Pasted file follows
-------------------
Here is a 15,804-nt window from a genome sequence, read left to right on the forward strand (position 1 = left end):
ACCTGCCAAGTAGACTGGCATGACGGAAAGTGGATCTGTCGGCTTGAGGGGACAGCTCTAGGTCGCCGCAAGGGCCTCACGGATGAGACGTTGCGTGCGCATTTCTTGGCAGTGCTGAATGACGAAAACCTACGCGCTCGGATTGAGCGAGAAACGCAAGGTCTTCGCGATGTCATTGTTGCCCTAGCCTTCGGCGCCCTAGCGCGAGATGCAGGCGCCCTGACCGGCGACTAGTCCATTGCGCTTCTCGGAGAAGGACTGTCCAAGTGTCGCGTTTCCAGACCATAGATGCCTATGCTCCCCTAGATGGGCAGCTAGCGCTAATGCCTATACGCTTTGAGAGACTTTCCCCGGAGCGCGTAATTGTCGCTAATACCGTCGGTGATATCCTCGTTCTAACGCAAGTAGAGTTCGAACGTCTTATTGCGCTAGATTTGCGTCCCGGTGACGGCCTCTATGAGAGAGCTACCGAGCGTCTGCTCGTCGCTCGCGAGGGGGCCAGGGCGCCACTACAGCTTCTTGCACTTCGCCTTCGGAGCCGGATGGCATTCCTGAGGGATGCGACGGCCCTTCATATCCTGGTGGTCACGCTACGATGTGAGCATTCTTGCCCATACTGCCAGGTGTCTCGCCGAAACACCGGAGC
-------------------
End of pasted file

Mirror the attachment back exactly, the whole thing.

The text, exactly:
Here is a 15,804-nt window from a genome sequence, read left to right on the forward strand (position 1 = left end):
ACCTGCCAAGTAGACTGGCATGACGGAAAGTGGATCTGTCGGCTTGAGGGGACAGCTCTAGGTCGCCGCAAGGGCCTCACGGATGAGACGTTGCGTGCGCATTTCTTGGCAGTGCTGAATGACGAAAACCTACGCGCTCGGATTGAGCGAGAAACGCAAGGTCTTCGCGATGTCATTGTTGCCCTAGCCTTCGGCGCCCTAGCGCGAGATGCAGGCGCCCTGACCGGCGACTAGTCCATTGCGCTTCTCGGAGAAGGACTGTCCAAGTGTCGCGTTTCCAGACCATAGATGCCTATGCTCCCCTAGATGGGCAGCTAGCGCTAATGCCTATACGCTTTGAGAGACTTTCCCCGGAGCGCGTAATTGTCGCTAATACCGTCGGTGATATCCTCGTTCTAACGCAAGTAGAGTTCGAACGTCTTATTGCGCTAGATTTGCGTCCCGGTGACGGCCTCTATGAGAGAGCTACCGAGCGTCTGCTCGTCGCTCGCGAGGGGGCCAGGGCGCCACTACAGCTTCTTGCACTTCGCCTTCGGAGCCGGATGGCATTCCTGAGGGATGCGACGGCCCTTCATATCCTGGTGGTCACGCTACGATGTGAGCATTCTTGCCCATACTGCCAGGTGTCTCGCCGAAACACCGGAGC